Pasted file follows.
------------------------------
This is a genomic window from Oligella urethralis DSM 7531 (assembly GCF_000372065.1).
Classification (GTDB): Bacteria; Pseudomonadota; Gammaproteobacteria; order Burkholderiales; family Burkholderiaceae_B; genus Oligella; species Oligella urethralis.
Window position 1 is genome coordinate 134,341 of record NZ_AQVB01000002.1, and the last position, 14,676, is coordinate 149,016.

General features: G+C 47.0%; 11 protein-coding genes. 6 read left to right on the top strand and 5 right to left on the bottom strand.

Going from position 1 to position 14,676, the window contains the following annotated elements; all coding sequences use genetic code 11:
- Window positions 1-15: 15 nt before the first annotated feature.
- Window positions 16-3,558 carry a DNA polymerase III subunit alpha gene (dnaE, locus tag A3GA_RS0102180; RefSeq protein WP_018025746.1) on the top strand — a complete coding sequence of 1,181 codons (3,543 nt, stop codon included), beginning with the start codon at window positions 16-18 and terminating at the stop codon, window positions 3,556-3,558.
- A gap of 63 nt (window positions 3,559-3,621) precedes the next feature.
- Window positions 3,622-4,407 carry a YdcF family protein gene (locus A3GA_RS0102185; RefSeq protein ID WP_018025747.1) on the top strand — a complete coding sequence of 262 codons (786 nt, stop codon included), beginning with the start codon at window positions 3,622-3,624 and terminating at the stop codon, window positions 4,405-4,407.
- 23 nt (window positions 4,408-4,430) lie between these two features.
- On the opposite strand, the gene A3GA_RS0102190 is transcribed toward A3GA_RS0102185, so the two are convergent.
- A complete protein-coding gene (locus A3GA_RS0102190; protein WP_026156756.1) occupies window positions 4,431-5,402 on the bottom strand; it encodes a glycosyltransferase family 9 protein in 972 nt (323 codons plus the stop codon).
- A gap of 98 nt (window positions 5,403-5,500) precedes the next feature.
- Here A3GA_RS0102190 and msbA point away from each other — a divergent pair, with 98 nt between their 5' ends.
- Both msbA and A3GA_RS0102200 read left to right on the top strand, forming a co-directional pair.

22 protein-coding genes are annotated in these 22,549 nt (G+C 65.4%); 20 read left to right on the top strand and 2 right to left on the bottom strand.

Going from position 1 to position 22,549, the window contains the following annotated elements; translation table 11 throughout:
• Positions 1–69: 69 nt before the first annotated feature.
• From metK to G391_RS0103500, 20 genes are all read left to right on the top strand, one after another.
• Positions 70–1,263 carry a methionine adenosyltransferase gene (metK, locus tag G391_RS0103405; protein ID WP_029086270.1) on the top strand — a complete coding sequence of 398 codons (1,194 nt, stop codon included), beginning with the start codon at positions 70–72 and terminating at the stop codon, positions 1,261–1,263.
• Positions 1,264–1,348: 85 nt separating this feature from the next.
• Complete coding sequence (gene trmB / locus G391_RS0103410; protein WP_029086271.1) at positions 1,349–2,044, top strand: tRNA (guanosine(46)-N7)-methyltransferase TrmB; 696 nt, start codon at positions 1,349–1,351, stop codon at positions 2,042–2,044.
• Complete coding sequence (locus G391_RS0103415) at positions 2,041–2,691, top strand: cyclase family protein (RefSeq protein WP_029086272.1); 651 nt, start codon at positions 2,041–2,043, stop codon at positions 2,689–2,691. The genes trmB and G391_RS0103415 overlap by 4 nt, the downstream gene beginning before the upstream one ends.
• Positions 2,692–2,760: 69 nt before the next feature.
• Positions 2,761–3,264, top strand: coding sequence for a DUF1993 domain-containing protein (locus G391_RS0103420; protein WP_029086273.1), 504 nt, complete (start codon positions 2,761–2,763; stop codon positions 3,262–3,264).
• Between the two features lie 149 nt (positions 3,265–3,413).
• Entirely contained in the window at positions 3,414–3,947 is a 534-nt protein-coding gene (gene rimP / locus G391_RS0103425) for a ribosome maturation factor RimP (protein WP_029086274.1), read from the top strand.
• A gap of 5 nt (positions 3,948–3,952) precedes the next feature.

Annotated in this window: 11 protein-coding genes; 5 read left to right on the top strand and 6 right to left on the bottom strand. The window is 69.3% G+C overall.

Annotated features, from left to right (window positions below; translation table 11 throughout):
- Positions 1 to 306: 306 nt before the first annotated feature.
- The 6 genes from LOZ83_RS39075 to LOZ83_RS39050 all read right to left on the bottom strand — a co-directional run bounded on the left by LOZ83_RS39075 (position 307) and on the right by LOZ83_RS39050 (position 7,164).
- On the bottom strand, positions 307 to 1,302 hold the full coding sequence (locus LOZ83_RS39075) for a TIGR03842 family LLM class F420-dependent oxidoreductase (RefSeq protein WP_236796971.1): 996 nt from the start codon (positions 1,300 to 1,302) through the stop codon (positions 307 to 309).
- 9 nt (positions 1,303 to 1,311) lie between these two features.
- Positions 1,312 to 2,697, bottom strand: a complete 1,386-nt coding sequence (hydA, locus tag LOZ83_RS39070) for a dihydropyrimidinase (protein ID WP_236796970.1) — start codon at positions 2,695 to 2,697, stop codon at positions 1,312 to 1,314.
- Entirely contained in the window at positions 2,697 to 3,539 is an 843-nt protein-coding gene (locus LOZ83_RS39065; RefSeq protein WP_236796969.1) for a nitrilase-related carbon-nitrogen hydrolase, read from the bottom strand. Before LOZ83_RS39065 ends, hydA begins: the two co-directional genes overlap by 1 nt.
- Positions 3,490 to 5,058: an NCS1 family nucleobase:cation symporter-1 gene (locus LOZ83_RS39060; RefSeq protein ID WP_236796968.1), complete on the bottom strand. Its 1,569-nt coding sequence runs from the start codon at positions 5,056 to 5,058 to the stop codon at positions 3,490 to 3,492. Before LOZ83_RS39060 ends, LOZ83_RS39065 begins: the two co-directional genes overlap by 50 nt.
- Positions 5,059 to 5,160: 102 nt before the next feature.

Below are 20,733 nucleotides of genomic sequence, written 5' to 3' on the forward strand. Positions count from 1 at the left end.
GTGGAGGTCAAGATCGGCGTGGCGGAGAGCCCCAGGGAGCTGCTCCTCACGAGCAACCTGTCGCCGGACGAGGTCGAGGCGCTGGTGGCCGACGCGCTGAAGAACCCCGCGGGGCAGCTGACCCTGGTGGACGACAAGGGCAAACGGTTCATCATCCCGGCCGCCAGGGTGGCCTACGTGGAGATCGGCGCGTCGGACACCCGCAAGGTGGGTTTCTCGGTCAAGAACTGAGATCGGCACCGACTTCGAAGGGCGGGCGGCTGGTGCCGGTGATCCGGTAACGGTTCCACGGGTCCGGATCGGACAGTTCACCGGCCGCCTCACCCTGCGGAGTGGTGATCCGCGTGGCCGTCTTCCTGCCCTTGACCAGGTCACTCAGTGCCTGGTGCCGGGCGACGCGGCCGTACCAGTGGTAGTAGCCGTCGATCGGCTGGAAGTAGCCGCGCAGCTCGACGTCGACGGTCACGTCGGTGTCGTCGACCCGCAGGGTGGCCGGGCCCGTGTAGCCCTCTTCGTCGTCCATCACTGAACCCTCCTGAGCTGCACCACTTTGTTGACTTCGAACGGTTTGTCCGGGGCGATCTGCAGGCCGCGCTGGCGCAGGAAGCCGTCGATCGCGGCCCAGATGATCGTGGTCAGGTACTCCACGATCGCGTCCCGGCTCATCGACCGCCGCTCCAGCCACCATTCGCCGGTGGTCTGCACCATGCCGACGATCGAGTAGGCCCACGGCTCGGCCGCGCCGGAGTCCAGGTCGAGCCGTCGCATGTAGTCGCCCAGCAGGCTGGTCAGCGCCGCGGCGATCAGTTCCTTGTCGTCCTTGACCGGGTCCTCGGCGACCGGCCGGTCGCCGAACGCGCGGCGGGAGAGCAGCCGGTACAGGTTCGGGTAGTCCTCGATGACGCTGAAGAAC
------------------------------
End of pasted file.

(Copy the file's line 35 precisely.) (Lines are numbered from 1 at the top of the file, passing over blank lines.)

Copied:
- Positions 1,312 to 2,697, bottom strand: a complete 1,386-nt coding sequence (hydA, locus tag LOZ83_RS39070) for a dihydropyrimidinase (protein ID WP_236796970.1) — start codon at positions 2,695 to 2,697, stop codon at positions 1,312 to 1,314.